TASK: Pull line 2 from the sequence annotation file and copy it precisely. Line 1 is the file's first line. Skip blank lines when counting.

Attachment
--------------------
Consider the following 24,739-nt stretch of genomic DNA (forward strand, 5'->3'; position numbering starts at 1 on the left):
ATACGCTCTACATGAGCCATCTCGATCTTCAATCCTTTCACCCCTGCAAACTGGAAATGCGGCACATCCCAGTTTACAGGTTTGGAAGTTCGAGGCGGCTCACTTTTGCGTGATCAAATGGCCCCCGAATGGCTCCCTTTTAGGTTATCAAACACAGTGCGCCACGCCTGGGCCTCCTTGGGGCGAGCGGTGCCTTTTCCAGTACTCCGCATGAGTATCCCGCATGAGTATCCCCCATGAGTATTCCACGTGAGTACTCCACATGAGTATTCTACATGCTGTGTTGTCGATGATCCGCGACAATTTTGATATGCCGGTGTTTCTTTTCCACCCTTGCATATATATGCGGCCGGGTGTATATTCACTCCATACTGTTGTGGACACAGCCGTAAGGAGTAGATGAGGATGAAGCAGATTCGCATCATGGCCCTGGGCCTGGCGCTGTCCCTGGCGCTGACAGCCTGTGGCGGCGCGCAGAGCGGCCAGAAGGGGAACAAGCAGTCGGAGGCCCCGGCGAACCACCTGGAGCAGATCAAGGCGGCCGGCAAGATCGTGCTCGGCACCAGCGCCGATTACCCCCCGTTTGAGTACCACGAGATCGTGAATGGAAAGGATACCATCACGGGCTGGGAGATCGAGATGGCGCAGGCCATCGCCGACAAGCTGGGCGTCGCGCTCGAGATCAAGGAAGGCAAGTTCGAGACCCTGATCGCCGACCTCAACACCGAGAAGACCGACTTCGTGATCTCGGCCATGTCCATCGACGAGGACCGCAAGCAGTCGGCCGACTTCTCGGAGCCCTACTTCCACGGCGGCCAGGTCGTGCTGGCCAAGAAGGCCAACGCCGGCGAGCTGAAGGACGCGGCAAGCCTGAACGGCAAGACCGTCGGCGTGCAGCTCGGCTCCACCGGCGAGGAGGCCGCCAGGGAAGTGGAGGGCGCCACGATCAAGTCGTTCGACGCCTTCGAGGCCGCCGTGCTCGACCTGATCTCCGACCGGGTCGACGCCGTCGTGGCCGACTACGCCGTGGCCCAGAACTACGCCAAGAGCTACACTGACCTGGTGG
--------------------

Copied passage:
ATACGCTCTACATGAGCCATCTCGATCTTCAATCCTTTCACCCCTGCAAACTGGAAATGCGGCACATCCCAGTTTACAGGTTTGGAAGTTCGAGGCGGCTCACTTTTGCGTGATCAAATGGCCCCCGAATGGCTCCCTTTTAGGTTATCAAACACAGTGCGCCACGCCTGGGCCTCCTTGGGGCGAGCGGTGCCTTTTCCAGTACTCCGCATGAGTATCCCGCATGAGTATCCCCCATGAGTATTCCACGTGAGTACTCCACATGAGTATTCTACATGCTGTGTTGTCGATGATCCGCGACAATTTTGATATGCCGGTGTTTCTTTTCCACCCTTGCATATATATGCGGCCGGGTGTATATTCACTCCATACTGTTGTGGACACAGCCGTAAGGAGTAGATGAGGATGAAGCAGATTCGCATCATGGCCCTGGGCCTGGCGCTGTCCCTGGCGCTGACAGCCTGTGGCGGCGCGCAGAGCGGCCAGAAGGGGAACAAGCAGTCGGAGGCCCCGGCGAACCACCTGGAGCAGATCAAGGCGGCCGGCAAGATCGTGCTCGGCACCAGCGCCGATTACCCCCCGTTTGAGTACCACGAGATCGTGAATGGAAAGGATACCATCACGGGCTGGGAGATCGAGATGGCGCAGGCCATCGCCGACAAGCTGGGCGTCGCGCTCGAGATCAAGGAAGGCAAGTTCGAGACCCTGATCGCCGACCTCAACACCGAGAAGACCGACTTCGTGATCTCGGCCATGTCCATCGACGAGGACCGCAAGCAGTCGGCCGACTTCTCGGAGCCCTACTTCCACGGCGGCCAGGTCGTGCTGGCCAAGAAGGCCAACGCCGGCGAGCTGAAGGACGCGGCAAGCCTGAACGGCAAGACCGTCGGCGTGCAGCTCGGCTCCACCGGCGAGGAGGCCGCCAGGGAAGTGGAGGGCGCCACGATCAAGTCGTTCGACGCCTTCGAGGCCGCCGTGCTCGACCTGATCTCCGACCGGGTCGACGCCGTCGTGGCCGACTACGCCGTGGCCCAGAACTACGCCAAGAGCTACACTGACCTGGTGG